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Ubuntu GNOME Might Fail To Do A 14.04 LTS Release

GNOME

Published on 25 December 2013 11:37 AM EST
Written by Michael Larabel in GNOME
33 Comments

The Ubuntu GNOME distribution that packages up the latest GNOME Shell 3 desktop environment atop Ubuntu Linux is already conceding they are low on resources and might be incapable of doing a 14.04 LTS release come next spring.

In response to a call-for-help back in October, there were plenty of Ubuntu GNOME users advocating their support and interest in this flavor of Ubuntu over the default spin with the Unity desktop, but few stepped up to actually help. It's a big problem among other open-source projects too.

One of the Ubuntu GNOME contributors wrote a mailing list post yesterday acknowledging there were only a few active people helping out Ubuntu GNOME. If more people don't step up, they will have to cancel their plans in making a Long-Term Support release out of Ubuntu 14.04 in April.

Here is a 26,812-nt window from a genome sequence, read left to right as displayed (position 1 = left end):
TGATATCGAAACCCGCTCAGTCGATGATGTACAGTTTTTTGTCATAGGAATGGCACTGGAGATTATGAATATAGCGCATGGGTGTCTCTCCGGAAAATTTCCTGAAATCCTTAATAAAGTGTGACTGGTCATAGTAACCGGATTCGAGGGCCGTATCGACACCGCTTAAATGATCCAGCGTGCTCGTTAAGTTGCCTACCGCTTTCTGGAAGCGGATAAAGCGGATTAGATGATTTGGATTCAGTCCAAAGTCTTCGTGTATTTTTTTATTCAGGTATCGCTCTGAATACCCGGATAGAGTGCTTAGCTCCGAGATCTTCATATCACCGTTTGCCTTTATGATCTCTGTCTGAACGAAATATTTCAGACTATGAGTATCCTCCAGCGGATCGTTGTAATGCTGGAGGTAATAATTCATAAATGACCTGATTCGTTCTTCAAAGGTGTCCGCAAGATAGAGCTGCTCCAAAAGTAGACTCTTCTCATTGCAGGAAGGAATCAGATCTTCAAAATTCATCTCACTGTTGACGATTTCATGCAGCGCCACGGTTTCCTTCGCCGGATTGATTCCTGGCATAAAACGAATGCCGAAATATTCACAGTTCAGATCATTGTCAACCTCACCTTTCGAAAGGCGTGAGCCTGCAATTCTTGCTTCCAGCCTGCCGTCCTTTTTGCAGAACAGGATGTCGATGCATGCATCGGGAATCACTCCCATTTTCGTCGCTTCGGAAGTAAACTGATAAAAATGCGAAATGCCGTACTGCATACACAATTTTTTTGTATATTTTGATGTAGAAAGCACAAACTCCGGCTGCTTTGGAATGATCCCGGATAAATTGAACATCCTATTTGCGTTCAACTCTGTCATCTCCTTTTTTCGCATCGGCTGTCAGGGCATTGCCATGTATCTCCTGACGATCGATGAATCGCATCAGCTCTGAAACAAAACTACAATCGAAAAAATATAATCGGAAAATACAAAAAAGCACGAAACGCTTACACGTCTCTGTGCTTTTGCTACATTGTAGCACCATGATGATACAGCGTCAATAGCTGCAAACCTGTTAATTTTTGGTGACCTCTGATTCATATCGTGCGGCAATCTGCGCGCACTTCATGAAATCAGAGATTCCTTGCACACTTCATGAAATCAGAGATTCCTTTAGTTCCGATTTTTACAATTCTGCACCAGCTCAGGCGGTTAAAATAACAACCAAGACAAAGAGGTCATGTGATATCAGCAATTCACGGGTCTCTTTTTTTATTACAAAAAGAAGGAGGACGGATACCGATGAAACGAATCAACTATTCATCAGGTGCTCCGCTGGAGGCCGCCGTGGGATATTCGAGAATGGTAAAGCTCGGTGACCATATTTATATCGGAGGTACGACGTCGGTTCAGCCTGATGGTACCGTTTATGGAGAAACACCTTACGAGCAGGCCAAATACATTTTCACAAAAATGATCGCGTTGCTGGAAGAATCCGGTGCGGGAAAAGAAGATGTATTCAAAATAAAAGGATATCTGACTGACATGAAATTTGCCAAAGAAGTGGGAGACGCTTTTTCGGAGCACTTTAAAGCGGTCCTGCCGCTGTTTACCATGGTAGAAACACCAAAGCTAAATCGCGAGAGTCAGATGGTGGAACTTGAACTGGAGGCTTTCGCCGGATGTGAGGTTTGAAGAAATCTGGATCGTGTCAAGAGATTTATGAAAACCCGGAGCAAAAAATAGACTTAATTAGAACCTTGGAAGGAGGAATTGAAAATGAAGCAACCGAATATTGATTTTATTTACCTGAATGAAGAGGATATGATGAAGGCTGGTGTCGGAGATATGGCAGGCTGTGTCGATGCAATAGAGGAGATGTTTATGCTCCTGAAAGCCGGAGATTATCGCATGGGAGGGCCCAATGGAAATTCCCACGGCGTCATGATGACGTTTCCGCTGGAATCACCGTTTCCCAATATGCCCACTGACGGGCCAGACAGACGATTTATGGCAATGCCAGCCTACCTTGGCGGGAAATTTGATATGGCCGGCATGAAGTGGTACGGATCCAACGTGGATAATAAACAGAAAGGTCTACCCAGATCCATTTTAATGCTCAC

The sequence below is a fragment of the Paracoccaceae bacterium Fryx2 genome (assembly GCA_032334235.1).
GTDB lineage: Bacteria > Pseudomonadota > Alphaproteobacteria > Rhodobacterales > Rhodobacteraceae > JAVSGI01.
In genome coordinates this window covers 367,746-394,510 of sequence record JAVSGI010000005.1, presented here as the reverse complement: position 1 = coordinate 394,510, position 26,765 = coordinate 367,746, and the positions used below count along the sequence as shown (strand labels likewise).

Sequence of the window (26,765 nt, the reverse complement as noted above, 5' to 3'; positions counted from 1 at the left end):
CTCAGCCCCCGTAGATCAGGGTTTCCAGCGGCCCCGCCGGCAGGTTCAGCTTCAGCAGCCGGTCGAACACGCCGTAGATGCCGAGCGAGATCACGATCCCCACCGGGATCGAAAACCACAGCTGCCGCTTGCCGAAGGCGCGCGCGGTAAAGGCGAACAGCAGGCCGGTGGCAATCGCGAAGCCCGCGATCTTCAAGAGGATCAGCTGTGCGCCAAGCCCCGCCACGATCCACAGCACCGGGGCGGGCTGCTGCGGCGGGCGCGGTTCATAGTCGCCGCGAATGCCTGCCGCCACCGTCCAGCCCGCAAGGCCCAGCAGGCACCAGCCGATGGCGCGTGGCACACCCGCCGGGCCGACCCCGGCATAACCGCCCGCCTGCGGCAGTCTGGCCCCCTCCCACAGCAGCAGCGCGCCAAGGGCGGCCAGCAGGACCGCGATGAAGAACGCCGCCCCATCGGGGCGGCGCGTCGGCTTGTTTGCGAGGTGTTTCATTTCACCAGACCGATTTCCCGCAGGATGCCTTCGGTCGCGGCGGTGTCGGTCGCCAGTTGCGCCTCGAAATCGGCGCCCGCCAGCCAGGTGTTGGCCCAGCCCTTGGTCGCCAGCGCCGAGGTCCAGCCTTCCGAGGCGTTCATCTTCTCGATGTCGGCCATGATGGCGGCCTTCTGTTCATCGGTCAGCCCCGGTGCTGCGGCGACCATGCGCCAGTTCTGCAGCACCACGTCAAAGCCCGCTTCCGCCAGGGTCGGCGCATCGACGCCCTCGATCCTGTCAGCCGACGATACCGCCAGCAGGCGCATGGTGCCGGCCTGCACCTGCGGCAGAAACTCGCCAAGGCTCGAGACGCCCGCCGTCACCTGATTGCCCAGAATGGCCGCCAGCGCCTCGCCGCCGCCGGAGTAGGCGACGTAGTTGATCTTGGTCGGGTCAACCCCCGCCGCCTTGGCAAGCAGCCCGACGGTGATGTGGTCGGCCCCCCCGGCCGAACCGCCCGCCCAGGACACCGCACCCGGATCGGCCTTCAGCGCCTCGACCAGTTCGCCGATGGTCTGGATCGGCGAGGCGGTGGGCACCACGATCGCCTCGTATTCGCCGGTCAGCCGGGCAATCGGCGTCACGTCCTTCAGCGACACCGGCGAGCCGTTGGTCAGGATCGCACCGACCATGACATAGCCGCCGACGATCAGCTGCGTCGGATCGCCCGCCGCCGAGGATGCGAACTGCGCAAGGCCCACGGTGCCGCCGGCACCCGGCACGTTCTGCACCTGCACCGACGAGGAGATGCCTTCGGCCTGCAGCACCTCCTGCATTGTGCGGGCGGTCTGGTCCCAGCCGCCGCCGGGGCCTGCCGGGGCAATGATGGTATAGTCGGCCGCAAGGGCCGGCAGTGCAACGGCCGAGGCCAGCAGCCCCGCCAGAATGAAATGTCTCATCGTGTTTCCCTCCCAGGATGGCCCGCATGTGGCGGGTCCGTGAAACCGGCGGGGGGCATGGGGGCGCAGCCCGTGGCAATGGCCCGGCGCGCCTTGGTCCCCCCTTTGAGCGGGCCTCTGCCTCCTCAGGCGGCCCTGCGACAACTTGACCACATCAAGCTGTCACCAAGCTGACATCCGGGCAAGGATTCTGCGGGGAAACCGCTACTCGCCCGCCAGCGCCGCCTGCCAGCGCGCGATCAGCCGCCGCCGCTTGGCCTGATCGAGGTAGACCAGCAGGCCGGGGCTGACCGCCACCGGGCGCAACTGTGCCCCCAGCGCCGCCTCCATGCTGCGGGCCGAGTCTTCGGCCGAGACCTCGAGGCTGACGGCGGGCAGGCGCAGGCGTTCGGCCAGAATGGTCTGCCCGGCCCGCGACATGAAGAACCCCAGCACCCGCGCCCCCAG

The Ubuntu GNOME contributor, Ali Linx, wrote on the mailing list about the urgent need for more people. "Please be informed that we DO NEED more help, support and contribution. Otherwise, and let me be super honest here, having an LTS release might be really hard if not impossible. Not trying to be negative here but rather honest and realistic. We are all volunteers here. We appreciate your intentions but we do need your actual contributions."

Should Ubuntu GNOME does go away, you can always install Ubuntu 14.04 LTS and then install GNOME3 packages from the main archive or the various PPAs.

About The Author
Michael Larabel is the principal author of Phoronix.com and founded the web-site in 2004 with a focus on enriching the Linux hardware experience and being the largest web-site devoted to Linux hardware reviews, particularly for products relevant to Linux gamers and enthusiasts but also commonly reviewing servers/workstations and embedded Linux devices. Michael has written more than 10,000 articles covering the state of Linux hardware support, Linux performance, graphics hardware drivers, and other topics. Michael is also the lead developer of the Phoronix Test Suite, Phoromatic, and OpenBenchmarking.org automated testing software. He can be followed via and or contacted via .
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